The Justice and Constitutional Affairs Minister, Prof. Ephraim Kamuntu urged MPs to reach consensus on the need for the eligibility requirements for independent candidates because the Constitution provides for a multiparty system of governance.
has rejected the proposed eligibility requirements for independent
presidential candidates in the Presidential Elections Amendment Bill, 2019. The
Bill seeks to among others amend the Presidential Elections Act, 2005,
prescribe the period for holding presidential elections, time for campaigns and
provide for the electronic transmission of results.
It also aims at conforming to the ten
recommendations of the Supreme Court in the 2016 presidential election petition
and the Constitutional Amendment Act, 2018, which lifted the age limit cap for
presidential candidates, extended the time for filing election petitions,
hearing of petitions and the period for holding presidential by-elections when
an election is nullified.
The Bill also provides that independent
candidates can only be nominated if they have never joined a political party or
organization or if they left a political party or organisation 12 months to the
nomination day. The Legal
and Parliamentary Affairs Committee, which scrutinised the Bill, however
proposed that a person can contest as an independent presidential candidate if
they are not members of a political party or organisation by nomination day.
The committee chairperson, Jacob Oboth, said the
proposal conforms with the Constitutional provision that requires Parliament to
make laws to regulate participation of independent candidates.
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The Deputy Attorney General, Jackson Kafuuzi,
said that even people who didn’t participate in primaries of political
parties or organisations shouldn’t be nominated as independent
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However, a number of
MPs led by Fort Portal Municipality MP, Alex
Ruhunda and Masindi Woman MP, Jalia Bintu expressed dismay with Kafuuzi’s
amendment. They instead support the committee
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However, some MPs including Erute South MP,
Jonathan Odur rejected all proposals, saying they are restrictive. Odur moved
that the provision is deleted from the Bill.
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The Justice and Constitutional Affairs Minister,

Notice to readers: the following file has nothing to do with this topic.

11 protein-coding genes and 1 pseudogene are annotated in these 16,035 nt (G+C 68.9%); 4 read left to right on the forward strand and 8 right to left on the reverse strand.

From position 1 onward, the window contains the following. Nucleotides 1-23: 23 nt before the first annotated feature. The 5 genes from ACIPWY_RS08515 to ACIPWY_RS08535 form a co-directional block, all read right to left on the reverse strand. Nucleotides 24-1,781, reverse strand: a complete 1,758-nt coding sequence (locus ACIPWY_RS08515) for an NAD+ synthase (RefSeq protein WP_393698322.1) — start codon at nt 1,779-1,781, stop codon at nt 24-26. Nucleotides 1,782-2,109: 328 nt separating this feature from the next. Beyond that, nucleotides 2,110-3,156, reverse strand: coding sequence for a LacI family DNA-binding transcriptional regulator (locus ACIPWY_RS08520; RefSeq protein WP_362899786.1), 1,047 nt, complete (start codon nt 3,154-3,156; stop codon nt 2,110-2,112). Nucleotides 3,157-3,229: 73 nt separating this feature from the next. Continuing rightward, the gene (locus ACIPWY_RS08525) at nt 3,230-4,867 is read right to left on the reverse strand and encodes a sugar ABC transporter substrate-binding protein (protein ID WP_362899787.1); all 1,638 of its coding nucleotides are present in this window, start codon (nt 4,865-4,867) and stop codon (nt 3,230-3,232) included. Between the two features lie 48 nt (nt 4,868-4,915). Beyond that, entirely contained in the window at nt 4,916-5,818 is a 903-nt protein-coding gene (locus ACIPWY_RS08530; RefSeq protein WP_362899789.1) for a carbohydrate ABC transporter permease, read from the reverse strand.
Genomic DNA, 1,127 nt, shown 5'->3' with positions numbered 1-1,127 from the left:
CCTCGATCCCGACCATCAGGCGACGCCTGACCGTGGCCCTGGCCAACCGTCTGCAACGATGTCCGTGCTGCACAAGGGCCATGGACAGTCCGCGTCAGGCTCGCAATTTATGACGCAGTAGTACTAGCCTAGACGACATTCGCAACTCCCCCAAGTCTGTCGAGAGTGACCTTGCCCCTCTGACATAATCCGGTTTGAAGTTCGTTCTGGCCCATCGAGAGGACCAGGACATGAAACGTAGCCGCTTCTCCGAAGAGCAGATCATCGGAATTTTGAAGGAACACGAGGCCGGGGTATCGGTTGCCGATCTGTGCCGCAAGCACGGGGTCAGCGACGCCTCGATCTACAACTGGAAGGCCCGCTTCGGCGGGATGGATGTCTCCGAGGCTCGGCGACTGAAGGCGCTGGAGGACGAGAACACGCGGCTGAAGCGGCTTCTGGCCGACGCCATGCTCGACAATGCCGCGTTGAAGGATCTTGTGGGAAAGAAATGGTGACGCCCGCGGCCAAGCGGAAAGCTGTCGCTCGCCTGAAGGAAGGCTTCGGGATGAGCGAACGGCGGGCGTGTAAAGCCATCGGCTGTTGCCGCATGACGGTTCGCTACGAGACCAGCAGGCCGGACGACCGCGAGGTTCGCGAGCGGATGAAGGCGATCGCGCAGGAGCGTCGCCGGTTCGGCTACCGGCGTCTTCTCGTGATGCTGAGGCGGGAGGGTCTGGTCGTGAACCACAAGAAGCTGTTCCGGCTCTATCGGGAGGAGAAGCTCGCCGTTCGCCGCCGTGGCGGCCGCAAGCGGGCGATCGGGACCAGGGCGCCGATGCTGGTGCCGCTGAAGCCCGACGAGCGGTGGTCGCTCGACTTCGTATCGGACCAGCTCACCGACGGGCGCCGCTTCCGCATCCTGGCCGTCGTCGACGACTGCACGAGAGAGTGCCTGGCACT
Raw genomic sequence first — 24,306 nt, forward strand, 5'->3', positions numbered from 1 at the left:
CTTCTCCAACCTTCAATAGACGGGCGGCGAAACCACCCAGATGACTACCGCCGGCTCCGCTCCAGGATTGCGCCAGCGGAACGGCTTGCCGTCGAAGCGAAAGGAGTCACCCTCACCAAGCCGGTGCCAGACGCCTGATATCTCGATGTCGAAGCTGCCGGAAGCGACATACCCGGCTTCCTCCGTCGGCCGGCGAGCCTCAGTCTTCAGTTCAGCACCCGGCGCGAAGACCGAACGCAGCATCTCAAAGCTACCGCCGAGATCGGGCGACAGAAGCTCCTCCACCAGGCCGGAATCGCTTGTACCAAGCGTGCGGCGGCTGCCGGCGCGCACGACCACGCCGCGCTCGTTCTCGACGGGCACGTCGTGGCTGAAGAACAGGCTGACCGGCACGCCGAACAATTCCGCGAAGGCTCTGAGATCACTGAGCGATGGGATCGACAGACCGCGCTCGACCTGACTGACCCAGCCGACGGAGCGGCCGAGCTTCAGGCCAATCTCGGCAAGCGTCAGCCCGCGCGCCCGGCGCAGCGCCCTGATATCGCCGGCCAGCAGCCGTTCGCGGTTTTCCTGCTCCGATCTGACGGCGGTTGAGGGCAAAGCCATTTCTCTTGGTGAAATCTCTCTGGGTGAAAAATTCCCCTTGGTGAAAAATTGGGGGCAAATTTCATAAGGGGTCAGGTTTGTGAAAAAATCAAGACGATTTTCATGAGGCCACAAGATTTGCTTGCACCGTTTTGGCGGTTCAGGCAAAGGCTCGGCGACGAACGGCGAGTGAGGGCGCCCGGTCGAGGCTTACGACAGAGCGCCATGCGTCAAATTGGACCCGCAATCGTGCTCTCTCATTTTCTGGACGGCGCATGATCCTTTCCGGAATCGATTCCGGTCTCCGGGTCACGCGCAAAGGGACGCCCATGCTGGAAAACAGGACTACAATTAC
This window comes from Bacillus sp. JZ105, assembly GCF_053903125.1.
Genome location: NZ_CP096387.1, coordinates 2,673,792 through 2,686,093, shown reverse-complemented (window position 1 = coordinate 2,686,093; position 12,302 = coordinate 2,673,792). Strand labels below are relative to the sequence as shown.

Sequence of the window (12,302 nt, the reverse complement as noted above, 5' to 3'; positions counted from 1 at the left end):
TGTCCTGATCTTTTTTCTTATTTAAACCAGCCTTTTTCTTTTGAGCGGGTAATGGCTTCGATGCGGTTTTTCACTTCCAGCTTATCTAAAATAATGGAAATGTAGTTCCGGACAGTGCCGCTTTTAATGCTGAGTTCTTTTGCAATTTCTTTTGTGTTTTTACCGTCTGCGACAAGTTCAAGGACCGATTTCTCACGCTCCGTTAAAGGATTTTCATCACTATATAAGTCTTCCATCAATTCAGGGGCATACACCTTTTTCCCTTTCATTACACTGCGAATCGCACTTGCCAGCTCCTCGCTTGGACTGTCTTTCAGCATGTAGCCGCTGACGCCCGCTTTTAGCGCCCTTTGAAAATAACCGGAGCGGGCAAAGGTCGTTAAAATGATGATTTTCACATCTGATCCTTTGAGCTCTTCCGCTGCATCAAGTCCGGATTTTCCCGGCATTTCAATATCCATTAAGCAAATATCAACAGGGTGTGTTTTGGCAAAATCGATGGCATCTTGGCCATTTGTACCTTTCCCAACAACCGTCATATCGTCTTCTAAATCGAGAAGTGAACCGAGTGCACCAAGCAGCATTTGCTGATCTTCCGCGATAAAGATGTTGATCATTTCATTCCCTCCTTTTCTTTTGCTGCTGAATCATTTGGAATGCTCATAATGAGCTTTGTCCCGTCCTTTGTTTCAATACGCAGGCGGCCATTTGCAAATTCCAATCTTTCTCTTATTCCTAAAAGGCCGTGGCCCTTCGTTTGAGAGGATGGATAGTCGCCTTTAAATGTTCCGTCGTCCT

Prof. Ephraim Kamuntu urged MPs to reach consensus on the need for the eligibility
requirements for independent candidates because the Constitution provides for a
multiparty system of governance.
He asked MPs what kind of governance system
Uganda would have in the event that majority of MPs are independents.
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A number of MPs led by Busongora County MP,
William Nzoghu noted that such a scenario wouldn’t result into a constitutional
crisis because independents are recognized under the multiparty political
Nzoghu questioned how Kamuntu left Uganda People’s
Congress and whether the party issued him a discharge certificate as proof that
he no longer belongs to a political party as proposed in the Bill.
and Kasilo County MP, Elijah Okupa found Kamuntu’s response wanting
because he failed to explain whether or not he is still a member of UPC.
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Other MPs moved thereafter that the proposal be
deleted. However, Kafuuzi moved that government is given more time to
redraft the proposal to fulfill the constitutional provision that requires a
law on independent candidates.
Odur moved that the proposal is deleted from the
Bill because the 1995 Uganda Constitution provides that Parliament shall by law
regulate the manner of participation of independent candidates in elections,
not eligibility requirements for such candidates.
Speaker, Rebecca Kadaga moved that the proposal is deleted from the Bill
because it seemed to have been rejected by both sides of the House.
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The House was still considering other proposals
in the Bill by the time of publishing this story.